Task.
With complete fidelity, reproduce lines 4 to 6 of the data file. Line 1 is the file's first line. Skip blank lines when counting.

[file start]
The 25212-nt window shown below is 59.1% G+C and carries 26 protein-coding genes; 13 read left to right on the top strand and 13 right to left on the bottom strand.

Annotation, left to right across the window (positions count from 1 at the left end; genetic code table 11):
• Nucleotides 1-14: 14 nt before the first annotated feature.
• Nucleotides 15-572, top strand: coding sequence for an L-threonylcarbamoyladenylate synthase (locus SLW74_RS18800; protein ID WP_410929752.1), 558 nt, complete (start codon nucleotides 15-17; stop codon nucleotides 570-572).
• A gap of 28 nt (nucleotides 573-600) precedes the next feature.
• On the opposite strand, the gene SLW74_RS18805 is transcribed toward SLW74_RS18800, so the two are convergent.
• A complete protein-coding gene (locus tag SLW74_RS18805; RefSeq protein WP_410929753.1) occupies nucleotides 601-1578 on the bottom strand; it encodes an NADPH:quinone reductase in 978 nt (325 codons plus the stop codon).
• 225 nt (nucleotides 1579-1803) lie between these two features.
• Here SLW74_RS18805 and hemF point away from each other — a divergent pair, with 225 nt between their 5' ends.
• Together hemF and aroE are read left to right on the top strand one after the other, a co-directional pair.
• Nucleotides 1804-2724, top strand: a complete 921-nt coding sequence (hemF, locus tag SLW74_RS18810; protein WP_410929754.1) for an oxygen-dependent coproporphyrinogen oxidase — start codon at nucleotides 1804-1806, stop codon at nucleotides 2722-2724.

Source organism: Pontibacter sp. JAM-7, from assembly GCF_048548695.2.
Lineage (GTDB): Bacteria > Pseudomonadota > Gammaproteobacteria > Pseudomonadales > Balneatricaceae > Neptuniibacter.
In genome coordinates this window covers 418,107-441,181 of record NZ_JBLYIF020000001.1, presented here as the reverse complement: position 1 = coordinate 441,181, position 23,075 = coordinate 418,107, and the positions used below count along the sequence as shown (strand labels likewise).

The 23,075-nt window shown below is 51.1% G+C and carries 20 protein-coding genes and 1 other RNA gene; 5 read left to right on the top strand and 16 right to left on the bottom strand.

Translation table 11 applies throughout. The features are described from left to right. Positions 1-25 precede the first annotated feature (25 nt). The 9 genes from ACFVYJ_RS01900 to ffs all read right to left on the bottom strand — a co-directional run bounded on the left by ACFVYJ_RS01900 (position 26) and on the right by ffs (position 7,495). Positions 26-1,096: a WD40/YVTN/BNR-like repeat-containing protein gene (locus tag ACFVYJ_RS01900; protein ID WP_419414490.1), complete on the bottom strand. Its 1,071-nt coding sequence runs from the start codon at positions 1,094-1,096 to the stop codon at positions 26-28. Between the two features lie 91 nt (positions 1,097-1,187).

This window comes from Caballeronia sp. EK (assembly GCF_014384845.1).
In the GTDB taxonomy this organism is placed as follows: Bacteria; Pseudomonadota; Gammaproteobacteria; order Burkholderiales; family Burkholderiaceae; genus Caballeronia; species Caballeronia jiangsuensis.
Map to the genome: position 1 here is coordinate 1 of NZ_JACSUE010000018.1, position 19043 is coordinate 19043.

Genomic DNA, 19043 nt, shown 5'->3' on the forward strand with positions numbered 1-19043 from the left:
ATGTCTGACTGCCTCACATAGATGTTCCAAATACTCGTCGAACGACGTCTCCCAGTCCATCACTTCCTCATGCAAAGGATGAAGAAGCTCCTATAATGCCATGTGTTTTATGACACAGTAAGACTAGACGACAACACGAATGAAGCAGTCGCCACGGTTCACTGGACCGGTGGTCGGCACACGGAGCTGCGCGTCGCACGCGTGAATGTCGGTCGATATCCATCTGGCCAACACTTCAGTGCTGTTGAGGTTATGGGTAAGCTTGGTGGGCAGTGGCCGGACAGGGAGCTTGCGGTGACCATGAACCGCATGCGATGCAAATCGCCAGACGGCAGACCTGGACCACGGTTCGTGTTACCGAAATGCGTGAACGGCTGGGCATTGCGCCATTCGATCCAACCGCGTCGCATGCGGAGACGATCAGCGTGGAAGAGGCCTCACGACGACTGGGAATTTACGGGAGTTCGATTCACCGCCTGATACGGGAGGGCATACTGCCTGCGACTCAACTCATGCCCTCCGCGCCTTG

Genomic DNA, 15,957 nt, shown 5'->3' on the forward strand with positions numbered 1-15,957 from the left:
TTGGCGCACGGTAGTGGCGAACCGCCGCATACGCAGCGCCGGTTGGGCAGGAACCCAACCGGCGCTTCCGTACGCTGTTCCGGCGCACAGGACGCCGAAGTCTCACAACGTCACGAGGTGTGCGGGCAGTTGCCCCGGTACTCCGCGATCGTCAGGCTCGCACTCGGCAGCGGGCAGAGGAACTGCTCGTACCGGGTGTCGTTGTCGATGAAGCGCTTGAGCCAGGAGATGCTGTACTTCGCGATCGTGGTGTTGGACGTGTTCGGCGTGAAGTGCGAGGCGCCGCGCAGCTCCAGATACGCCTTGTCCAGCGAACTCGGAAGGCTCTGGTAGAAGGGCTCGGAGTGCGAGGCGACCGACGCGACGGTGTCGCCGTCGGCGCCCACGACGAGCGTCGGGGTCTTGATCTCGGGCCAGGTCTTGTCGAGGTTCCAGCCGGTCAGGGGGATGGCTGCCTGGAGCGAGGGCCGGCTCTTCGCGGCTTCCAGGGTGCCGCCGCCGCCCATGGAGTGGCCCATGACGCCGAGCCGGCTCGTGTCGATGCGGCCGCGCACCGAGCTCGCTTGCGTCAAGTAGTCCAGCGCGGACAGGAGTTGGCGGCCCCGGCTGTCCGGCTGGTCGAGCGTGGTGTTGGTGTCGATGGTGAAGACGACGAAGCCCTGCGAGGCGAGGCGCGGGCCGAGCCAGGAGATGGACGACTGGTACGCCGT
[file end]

• Nucleotides 15-572, top strand: coding sequence for an L-threonylcarbamoyladenylate synthase (locus SLW74_RS18800; protein ID WP_410929752.1), 558 nt, complete (start codon nucleotides 15-17; stop codon nucleotides 570-572).
• A gap of 28 nt (nucleotides 573-600) precedes the next feature.
• On the opposite strand, the gene SLW74_RS18805 is transcribed toward SLW74_RS18800, so the two are convergent.